none
I found this

    Question

  • Disassembling and decompiling some malare I found on a client's computer revealed some alarming information.

    The program had code to harvest serial numbers that includes but not only the Windows CD key.

    This means my client's computer may be a victim of software theft.



    Developer / IT / Web http://contract-developer.dyndns.biz
    Sunday, October 05, 2008 2:32 PM

Answers

  • Vegan,

    WoW!!! This sounds interesting. Curious do you have any idea how your customer became infected with the maleware which is harvesting serial numbers? Please provide us with this information if possible and I will forward to the appropriate office. 
    Please call our PC Safety line at 1-866-PCSAFETY or (1-866-727-2338).  This phone number is for virus and other security-related support free of charge. It is available 24 hours a day for the U.S. and Canada. Detailed information including selecting various regions for support can be located at: http://www.microsoft.com/protect/support/default.mspx


    Thank you and will await your feedback.


    Stephen Holm, MS
    WGA Forum Manager

    Stephen Holm
    • Marked as answer by Stephen Holm Monday, October 06, 2008 8:59 PM
    • Unmarked as answer by Vegan FanaticMVP Monday, October 06, 2008 11:47 PM
    • Marked as answer by Stephen Holm Tuesday, October 07, 2008 5:24 PM
    Monday, October 06, 2008 8:56 PM
  • My client's workstation is setup with Windows Vista ultimate and he contacted me when his machine wanted to reactivate but he could not. I ended up removing his disk and scanning with a second machine that is secure and that is how I detected the malware.

    Keep in mind that commercial vendors all failed to detect the malware.

    It seems he became infected by a so-called drive by infection as he does not use any program that is not already installed in the machine.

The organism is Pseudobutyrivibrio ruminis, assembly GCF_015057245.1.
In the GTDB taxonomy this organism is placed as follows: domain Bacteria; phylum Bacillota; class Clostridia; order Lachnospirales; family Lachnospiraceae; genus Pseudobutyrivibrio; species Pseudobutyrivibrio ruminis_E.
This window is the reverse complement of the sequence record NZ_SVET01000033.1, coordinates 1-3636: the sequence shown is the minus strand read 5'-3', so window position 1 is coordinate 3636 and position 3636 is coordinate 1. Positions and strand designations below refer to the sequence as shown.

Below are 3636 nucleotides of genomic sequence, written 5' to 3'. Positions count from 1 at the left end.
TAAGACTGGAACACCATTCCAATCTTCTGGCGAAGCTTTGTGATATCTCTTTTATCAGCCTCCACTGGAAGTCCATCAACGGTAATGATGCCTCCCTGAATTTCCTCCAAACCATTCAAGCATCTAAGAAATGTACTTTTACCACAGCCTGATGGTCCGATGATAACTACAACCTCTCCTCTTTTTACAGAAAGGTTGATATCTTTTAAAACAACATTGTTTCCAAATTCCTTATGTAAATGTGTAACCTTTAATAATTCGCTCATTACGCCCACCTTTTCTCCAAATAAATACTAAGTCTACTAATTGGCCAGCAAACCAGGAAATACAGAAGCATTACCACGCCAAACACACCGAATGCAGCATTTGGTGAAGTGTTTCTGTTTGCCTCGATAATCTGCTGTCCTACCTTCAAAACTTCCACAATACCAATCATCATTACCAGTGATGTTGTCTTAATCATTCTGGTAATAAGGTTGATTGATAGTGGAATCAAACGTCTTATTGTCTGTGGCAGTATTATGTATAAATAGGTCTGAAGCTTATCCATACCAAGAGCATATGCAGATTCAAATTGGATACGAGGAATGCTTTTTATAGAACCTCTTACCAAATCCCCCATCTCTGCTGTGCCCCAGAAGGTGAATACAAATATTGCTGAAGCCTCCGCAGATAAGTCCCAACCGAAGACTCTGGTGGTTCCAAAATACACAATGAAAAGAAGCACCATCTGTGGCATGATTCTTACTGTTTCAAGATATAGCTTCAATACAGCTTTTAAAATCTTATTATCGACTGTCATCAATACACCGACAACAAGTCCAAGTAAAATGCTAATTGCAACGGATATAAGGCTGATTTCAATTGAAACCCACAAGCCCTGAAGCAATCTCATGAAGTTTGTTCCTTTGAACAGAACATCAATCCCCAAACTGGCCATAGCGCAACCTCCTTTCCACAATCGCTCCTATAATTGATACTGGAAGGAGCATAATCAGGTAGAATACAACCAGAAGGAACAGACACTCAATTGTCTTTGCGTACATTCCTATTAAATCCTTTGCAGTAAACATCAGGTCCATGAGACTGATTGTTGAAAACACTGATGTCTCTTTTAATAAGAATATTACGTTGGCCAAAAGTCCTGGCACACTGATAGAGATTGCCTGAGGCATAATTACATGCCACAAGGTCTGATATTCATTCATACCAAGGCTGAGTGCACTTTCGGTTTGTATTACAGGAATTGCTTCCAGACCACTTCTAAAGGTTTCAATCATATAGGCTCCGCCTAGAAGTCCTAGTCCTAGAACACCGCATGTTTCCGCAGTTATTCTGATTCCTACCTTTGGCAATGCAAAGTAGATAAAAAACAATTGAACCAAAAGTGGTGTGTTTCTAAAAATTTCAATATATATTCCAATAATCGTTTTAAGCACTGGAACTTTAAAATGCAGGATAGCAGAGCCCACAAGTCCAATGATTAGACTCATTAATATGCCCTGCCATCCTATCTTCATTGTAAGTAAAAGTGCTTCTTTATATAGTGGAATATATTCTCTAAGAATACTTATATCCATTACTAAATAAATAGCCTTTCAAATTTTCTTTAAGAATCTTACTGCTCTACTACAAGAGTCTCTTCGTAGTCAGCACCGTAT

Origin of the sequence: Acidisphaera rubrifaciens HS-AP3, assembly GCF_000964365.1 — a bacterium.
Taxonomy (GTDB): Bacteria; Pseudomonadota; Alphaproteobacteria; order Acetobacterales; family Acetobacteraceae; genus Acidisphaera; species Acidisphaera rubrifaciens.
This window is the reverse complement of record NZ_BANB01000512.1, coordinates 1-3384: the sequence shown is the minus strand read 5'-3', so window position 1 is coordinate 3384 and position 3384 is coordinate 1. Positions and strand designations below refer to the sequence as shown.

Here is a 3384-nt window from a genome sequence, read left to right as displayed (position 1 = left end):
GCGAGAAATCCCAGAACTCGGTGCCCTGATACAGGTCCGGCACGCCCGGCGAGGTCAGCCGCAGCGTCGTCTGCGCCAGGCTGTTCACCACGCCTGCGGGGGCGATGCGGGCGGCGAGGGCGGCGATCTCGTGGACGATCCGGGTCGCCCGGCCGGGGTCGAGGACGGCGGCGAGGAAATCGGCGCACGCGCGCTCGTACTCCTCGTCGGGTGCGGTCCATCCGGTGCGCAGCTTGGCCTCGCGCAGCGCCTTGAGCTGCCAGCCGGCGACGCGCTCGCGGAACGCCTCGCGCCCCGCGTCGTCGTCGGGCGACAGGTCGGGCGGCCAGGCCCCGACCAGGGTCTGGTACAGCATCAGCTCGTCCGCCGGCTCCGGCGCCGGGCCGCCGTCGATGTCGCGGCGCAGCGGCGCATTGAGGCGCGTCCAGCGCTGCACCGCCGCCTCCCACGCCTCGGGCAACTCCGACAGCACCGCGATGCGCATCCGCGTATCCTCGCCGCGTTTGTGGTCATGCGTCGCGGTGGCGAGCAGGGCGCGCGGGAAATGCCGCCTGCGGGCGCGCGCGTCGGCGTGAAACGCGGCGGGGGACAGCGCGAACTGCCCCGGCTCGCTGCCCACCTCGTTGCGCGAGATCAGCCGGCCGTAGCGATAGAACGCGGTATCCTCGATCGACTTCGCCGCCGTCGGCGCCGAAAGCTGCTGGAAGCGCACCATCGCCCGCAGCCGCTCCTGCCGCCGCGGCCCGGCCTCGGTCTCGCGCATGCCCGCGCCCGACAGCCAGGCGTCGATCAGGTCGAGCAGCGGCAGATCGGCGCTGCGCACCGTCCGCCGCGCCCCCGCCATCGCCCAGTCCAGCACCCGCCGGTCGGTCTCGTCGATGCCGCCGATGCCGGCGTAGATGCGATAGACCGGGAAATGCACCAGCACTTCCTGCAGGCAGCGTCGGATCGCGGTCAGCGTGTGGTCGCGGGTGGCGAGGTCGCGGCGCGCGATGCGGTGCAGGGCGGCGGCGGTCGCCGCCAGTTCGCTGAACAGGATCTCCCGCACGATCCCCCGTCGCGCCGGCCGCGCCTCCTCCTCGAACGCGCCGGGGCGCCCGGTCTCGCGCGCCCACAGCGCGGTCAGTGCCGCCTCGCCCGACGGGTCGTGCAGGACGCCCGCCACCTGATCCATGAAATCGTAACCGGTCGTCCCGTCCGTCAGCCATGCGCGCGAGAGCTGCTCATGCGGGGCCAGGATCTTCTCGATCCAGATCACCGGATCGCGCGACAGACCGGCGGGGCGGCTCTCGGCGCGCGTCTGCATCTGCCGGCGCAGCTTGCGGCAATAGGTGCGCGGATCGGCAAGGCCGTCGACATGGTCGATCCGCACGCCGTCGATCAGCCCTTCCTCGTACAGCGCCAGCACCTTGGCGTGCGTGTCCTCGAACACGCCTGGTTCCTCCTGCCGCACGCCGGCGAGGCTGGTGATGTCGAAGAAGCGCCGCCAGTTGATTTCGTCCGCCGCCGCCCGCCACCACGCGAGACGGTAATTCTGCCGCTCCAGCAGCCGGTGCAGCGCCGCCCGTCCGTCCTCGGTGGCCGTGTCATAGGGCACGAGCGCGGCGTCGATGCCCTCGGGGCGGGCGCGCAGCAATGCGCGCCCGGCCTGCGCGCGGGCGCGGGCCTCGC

I use proprietary tools to secure client's computers including strict veto of unauthorized software. I have to know the program to be sure its safe.

    The program attacks the hive in the Windows core and sends it to a site that traces to Russia. Then where I do not know.

    The program also has key logger hooks as well. There are modules to attack Adobe, Autodesk and many other smaller vendors over and above Microsoft. I have contacted all involved.

    It seems as though zombie like attacks are getting more aggressive. Curiously there was no code for DoS attacks or Spam. This is much more subversive spyware.

    My client is now clean, I had to purge his system. Unfortunately his CD-Key has been compromised and while I was able to get him reactivated after cleaning his system I cannot help but wonder what is next.

    In the code for the malware, it shows evidence of being coded with Visual C++ 2005 (no service pack or SDK) express version based on the run-time library in use. It is encrypted but I was able to decrypt the program and reveal the true nature of the code. It attempted to hide its nature with several techniques, obviously it was attempting to evade capture and analysis.

    I cannot help wondering if someone wants lots of Windows keys to try to make a keygen? I am aware of one from 2002 for Windows XP. The keygen really does to create keys, its not a random pick from a list.

    I have found massive amounts of rougeware on various underworld forums. Up dramatically in recent years. One post was 100% trojans all claimed to be keygens for hundreds of leading programs.



    Developer / IT / Web http://contract-developer.dyndns.biz
    Tuesday, October 07, 2008 12:22 AM

All replies

  • Vegan,

    WoW!!! This sounds interesting. Curious do you have any idea how your customer became infected with the maleware which is harvesting serial numbers? Please provide us with this information if possible and I will forward to the appropriate office. 
    Please call our PC Safety line at 1-866-PCSAFETY or (1-866-727-2338).  This phone number is for virus and other security-related support free of charge. It is available 24 hours a day for the U.S. and Canada. Detailed information including selecting various regions for support can be located at: http://www.microsoft.com/protect/support/default.mspx


    Thank you and will await your feedback.